One of the basic reasons for these many inconsistencies is the structural defect in the procedure of election. The process followed in our country is first –past- the- post- system. The ideal principle of election is the ‘majority rules principle’, whichever party gets more than 50 % votes emerge out to be victorious in the polling. But the principal followed in our country i.e., the First-past –the-post-system is based on irrational ground. Since, according to this principle a person can win elections even if the margin is less than 100 votes and the party which gets just 30% – 35% votes will count to emerge victorious in the elections. Hence he or she cannot be the choice of majority. The National Election commission therefore, proposed to replace this system with two staged election. If no candidate gets majority more than 50% then second round will take place consisting of top two candidates and whoever gets more than 51% shall be deemed elected.
Initiatives by the Election Commission
Other than dealing with challenges faced in the election process, the Election commission lays down the model of Code of conduct, since it is the custodian of fair and free elections. But the harsh reality is that political parties never obey the code of conduct.
The predicament is not lack of laws, but want of any strict execution. In order to squash out this iniquitous inclination, there is a need to reinforce the hands of the EC and to give it more officially authorized and institutional powers. The EC must be delegated with powers to penalize the wayward politicians who go astray and disobey the electoral laws.
The Commission has taken numerous new initiatives in the recent past. Prominent among these are, a scheme for Electronic Media as a medium for broadcast by Political parties, checking criminalization of politics, computerization of electoral rolls, providing electors with Identity Cards, un-complicating the formula for maintenance of financial records and filling of the same by candidates. A multiplicity of channel for stern compliance of Model Code of Conduct provided a level for contestants during the elections. And this is the rationale why the EC has been operational for the renovation of the election process since it came into motion. It is apparent from the varying electoral system is full of upheavals but the demand of time is to preserve and strengthen the Democracy.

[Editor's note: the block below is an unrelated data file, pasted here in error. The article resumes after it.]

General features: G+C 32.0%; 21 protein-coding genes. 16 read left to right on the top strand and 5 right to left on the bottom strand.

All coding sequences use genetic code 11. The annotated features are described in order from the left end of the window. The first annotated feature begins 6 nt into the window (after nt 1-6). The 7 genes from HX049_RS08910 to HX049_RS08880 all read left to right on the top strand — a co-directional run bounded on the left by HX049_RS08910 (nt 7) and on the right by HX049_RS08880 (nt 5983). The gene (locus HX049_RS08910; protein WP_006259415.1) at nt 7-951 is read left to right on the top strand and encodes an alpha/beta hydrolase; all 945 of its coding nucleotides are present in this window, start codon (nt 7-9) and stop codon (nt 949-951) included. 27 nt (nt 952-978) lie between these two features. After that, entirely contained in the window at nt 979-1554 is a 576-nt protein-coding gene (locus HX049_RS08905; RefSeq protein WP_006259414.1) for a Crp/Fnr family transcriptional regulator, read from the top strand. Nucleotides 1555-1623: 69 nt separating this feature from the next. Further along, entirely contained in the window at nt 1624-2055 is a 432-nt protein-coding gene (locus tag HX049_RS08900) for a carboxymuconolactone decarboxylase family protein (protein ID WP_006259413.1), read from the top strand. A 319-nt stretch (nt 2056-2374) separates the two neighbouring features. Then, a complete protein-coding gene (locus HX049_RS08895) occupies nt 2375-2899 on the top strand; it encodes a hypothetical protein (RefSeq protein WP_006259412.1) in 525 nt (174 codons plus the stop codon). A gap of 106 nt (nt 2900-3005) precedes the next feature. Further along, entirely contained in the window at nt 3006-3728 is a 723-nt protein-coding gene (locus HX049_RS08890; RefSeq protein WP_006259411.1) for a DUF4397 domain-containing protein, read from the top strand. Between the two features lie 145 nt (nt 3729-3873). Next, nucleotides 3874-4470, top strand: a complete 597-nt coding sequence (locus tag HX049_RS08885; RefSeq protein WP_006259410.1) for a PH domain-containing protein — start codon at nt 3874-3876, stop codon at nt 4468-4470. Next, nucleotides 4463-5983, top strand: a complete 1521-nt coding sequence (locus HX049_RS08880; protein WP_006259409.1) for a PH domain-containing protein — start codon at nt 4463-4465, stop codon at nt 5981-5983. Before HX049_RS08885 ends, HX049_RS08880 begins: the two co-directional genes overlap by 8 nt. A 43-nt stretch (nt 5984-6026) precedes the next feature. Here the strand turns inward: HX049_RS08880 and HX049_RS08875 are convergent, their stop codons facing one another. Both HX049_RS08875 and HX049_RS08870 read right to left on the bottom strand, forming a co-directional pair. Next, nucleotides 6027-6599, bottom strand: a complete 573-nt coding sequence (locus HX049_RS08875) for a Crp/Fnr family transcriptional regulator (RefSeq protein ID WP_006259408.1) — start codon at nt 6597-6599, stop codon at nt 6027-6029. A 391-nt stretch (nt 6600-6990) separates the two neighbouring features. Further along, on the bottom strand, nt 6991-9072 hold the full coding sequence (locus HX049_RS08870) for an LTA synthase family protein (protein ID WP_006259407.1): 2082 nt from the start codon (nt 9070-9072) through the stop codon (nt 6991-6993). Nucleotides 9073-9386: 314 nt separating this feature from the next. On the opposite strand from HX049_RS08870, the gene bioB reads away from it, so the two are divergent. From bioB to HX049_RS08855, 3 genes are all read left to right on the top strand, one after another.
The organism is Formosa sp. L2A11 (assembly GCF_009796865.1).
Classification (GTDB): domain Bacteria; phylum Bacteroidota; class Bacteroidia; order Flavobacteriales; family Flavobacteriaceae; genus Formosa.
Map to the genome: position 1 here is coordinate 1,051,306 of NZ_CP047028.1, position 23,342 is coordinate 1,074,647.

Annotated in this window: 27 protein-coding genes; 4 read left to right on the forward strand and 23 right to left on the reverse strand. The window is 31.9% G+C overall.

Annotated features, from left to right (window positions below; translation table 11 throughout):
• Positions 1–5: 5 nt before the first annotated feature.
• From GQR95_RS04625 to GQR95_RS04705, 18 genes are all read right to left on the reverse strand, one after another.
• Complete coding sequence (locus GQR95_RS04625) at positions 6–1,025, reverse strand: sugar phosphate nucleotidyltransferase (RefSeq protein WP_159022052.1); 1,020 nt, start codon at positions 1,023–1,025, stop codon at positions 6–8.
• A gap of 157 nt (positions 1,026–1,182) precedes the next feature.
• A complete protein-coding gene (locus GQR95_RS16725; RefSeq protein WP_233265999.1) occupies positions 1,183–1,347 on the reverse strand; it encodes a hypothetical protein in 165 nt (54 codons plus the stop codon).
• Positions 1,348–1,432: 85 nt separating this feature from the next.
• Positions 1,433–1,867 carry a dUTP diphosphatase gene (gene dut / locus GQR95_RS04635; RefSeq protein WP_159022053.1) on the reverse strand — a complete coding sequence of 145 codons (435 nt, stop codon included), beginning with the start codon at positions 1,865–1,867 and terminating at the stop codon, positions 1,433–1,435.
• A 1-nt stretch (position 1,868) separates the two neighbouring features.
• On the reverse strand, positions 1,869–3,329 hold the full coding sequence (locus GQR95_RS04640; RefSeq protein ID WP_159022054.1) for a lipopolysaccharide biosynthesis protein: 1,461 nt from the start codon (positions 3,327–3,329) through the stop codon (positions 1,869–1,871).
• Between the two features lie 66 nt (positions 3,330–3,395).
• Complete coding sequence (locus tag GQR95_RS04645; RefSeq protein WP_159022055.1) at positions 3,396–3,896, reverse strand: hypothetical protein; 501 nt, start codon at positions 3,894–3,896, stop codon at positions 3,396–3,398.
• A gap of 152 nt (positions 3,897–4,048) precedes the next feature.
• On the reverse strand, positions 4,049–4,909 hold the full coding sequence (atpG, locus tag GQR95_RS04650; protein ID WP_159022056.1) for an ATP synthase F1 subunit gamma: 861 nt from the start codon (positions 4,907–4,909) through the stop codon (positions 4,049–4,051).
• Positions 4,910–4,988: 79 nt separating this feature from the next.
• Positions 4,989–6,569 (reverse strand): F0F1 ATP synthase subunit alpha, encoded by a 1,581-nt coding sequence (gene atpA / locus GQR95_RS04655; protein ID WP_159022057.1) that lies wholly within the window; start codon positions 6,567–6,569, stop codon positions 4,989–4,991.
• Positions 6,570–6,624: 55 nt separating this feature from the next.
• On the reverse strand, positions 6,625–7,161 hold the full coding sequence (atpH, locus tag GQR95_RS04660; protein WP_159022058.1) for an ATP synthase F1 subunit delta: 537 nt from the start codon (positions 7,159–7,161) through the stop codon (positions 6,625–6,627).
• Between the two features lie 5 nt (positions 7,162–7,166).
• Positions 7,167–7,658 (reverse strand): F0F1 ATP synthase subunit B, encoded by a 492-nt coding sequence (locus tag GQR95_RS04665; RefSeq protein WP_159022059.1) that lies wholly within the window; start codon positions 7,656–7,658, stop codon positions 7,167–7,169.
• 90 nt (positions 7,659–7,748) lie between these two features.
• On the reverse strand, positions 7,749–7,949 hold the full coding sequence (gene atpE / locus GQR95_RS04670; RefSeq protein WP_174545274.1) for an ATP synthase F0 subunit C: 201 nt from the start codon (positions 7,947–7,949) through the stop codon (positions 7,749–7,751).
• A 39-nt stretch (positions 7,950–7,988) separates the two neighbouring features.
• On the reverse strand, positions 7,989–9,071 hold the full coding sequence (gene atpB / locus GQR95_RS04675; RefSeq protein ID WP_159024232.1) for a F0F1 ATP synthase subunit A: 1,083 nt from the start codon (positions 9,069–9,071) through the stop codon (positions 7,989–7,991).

Reform is not single time effort but a continuous process. The accomplishment of the modification would depend upon the operational compliance of the coordination of electoral machinery, the political parties, the candidates and electorate at all levels. Over the years, the Election Commission has handled a number of issues and accomplished commendable electoral reforms to fortify democracy and augment the even-handedness of elections. These alterations are ample and venerable. Undeniably, the election machinery, under the sponsorship of the EC, justifies its credibility for organising elections in a free and fair method. Nevertheless, our system is still overwhelmed with many vices and these can be combated by the tripartite support of the candidates, electorates and the Election Commission of India.
Student, Chanakya National Law University, Patna
1) National Seminar on Electoral Reforms, Calcutta, 17th Nov, 2000
2) J, Balaji, “EC keen on poll reform to decriminalize politics: Quraishi”, The Hindu, New Delhi, Nov 19, 2011
3) “Criminals can be kept away from legislature: Qurashi”, New Global Indians
4) Jagdeep S. Chhokar, “The Citizens Right to Know Electoral Reforms: key to Effective Democracy”, The citizen
5) Raja, CPI Leader, “Right to reject”, The economics times, Times of India.
6) patricia mukhim, “The statesmen Electoral reforms and democracy”, 19 June 2011
8) Background paper on Electoral Reforms, Legislative department , Ministry of Law and Justice, Govt. of India, Dec, 2010
9) Vivek Ramkumar, “Beyond Democratic Rights and Electoral Reform Campaigns: Challenges facing Non Party Political Movements”
10) S.K. Rakesh, “Challenges in the Management of Electoral Rolls, C.E.O., Bihar
Picture Courtesy: rediff.com